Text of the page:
What it means to Listen

I apologize for the length of this post straight away, but I felt this post needed some real explaining…

 

Growing up my mom used to read to my younger brother and I every night before we went to bed. We would read great stories like Harry Potter, Lord of the Rings, Hatchet, Holes and countless other books that held great adventure stories. I remember being so excited to be transposed into another world, a world that wasn’t mine, and become immersed in the story of someone else’s life. As my mom was reading, even though it appeared I was just blankly staring at my ceiling my eyes were actually the projectors to the movie I was watching in my mind.

 

I am sure that those nights shaped a lot of who I am now. Not only was my imagination developed every night, it was stretched… made to wander to far off lands with other great adventurers, my ears were trained to actively listen and my brain coached to attentively participate. And I still carry that mindset to most conversations that I have today.

 

Here in the Mahogany Lounge, we have a running joke about how often I get myself into intense conversations with people. To say it bluntly I ask a lot of questions. I thoroughly enjoy sitting and listening to people, mostly listening to their answers to questions I ask. Whether it is with perfect strangers, acquaintances or my best friends, I love it. I make friends with people I have no business getting to know personally and I ask questions I probably have no business asking. But I will be the blunt of their jokes pride-fully because I see a great value in listening to people’s stories. Getting people to talk about things that no one genuinely asks about. Somewhere in our language history we developed the question “How are you?” and just as quickly we threw the meaning of it away… and since then it has become something robotic, with a robotic response. Essentially it is just another way of saying hello… like heaven forbid you tell me anything other than “good” or “fine”. But when I ask that question, I genuinely want to know the answer. Tell me the truth. We are not “good” every day. And I want to know why today is any different than yesterday.

 

I want to know the good, the bad, the insignificant, the normal, the beautiful and the ugly about people and I care to hear their stories. Because the truth is that we all have our story and it all happened one day… and maybe that day was yesterday, or today. I want to know the albatrosses we wear upon our chest, the rocks that sit in the rivers of our minds… the ones we usually keep guarded and don’t tell many people. Sometimes we don’t even tell those who are closest to us for fear of judgment or signs of weakness or something…. I am not entirely sure, I mean, you tell me… why do you keep your secrets hidden from people you are close to? Usually those details are shared with only one or two people. And this is where and why my imposing questions come as quite a shock to most people… and yet I find most people actually want and are willing to answer them…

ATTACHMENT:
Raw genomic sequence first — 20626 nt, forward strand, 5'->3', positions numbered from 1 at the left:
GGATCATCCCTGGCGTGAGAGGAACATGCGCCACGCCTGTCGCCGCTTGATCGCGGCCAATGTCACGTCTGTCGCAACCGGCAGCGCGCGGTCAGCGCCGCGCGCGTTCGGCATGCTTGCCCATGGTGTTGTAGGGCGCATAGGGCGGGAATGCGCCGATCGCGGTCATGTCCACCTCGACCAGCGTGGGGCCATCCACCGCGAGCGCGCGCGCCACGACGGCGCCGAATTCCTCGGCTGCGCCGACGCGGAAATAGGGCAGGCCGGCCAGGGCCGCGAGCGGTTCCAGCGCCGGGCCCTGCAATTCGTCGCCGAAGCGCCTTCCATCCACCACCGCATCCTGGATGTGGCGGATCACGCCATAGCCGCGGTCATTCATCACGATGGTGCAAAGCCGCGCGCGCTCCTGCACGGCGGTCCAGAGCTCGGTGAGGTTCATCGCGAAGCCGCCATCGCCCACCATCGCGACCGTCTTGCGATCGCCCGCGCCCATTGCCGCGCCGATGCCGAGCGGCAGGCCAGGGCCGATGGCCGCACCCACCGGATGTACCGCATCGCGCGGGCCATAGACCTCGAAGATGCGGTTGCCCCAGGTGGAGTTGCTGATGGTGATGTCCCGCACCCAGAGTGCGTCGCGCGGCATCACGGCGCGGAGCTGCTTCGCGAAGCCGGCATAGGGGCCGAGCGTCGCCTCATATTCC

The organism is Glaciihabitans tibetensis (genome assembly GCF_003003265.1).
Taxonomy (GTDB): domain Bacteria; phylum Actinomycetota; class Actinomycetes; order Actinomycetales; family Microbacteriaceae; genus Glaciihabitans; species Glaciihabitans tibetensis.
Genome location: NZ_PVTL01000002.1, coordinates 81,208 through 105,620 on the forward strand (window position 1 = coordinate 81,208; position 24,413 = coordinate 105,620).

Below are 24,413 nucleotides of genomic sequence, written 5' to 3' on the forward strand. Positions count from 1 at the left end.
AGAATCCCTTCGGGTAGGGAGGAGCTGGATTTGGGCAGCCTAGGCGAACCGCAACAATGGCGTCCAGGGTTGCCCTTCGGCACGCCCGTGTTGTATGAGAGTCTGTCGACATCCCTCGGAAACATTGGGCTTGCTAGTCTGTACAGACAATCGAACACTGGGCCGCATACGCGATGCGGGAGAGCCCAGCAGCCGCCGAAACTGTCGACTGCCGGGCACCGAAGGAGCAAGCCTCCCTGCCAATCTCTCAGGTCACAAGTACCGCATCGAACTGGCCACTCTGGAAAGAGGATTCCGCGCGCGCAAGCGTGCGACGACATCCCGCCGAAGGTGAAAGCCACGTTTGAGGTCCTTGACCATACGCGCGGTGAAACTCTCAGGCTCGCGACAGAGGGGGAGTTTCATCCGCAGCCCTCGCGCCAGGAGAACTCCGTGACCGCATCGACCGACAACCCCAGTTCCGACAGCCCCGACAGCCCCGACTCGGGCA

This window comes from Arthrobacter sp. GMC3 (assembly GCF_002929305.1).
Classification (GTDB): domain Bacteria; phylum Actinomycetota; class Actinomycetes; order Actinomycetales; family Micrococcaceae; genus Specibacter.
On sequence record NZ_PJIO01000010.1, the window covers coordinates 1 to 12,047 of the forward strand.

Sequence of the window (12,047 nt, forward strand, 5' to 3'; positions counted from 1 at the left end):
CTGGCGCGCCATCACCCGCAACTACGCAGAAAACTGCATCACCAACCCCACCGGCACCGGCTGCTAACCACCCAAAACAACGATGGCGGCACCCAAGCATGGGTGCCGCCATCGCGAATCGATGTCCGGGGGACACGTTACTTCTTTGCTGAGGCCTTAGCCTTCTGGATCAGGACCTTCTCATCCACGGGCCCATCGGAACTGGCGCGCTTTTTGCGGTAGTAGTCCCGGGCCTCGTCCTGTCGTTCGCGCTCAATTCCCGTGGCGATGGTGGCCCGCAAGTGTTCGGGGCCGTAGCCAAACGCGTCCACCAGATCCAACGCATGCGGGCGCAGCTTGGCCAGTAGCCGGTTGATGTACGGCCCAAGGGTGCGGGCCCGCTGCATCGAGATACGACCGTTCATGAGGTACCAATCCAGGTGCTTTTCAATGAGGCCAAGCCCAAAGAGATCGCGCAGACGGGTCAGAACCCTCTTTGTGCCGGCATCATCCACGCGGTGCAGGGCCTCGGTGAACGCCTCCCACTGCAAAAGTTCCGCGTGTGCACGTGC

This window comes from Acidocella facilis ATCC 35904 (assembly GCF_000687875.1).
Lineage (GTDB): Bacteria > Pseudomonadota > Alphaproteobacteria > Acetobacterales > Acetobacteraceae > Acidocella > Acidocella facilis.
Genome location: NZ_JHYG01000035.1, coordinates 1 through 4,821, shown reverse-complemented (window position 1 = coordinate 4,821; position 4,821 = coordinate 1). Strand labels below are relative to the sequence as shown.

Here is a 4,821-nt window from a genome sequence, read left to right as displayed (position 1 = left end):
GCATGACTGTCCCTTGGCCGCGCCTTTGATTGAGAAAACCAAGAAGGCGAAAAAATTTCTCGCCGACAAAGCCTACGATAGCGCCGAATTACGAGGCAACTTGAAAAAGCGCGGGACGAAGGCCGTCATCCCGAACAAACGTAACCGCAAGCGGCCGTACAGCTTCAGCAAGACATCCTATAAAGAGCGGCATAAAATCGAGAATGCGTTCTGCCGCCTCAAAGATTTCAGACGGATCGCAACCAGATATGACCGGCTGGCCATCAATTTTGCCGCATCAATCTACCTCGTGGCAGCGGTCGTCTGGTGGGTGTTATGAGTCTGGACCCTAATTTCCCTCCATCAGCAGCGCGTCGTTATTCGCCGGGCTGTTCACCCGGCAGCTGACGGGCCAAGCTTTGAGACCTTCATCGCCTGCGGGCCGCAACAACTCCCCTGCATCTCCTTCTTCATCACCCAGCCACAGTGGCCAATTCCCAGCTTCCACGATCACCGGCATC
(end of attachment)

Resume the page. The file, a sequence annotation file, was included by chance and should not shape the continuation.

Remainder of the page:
Let me explain…Besides the fact that my legs swell up like sausages in airplanes, traveling is my favorite thing to do. I obviously love seeing the world and exploring new cultures, but in this particular instance, when I say “traveling” I literally mean the time I spend on an airplane, in a seat that is uncomfortable, breathing in recycled air and drinking canned mineral water. OK, obviously I don’t love all those things buttttt, what I love is that strangers are forced to invade each other’s personal space. We have all of these personal bubbles, spatial boundaries that we walk around in and we only let certain people into those bubbles. But, when we are traveling and on a plane (in particular) those boundaries become null. We are all uncomfortably shoved into a machine that is defying gravity and for some ironic reason that perfect alignment of uncomfortable factors creates an atmosphere to converse deeply with a complete stranger.

 

What I have found is that if you start a conversation with someone, ask simple questions like how he or she is, ask about their family, their friends, about their job they almost always tell you something personal that they want you to delve into deeper so that they may elaborate. To the inattentive or unobtrusive listener, that comment will be left there for wonder and remain untouched because almost always it is some subject that is touchy and will be hard to talk about. But I ask. I pry. I don’t know why… I just do. And by the end of the plane ride, without intending, I know personal, deep and heavy things about strangers that probably the majority of the people in their lives don’t know.

 

I have found that most people actually want to talk about their albatrosses, that they want someone to ask those questions and they want to be able to answer completely unbiased and unemotional. When I ask questions to people they don’t have to filter what comes out of their mouth because I know absolutely nothing about how they lead their lives daily and they will probably never see or talk to me ever again. We can both go our separate ways when the plane lands and what was said was said and that is that. And I leave with the lessons I learned from hearing their stories and they leave feeling free from some demon that has been festering in their minds for some time.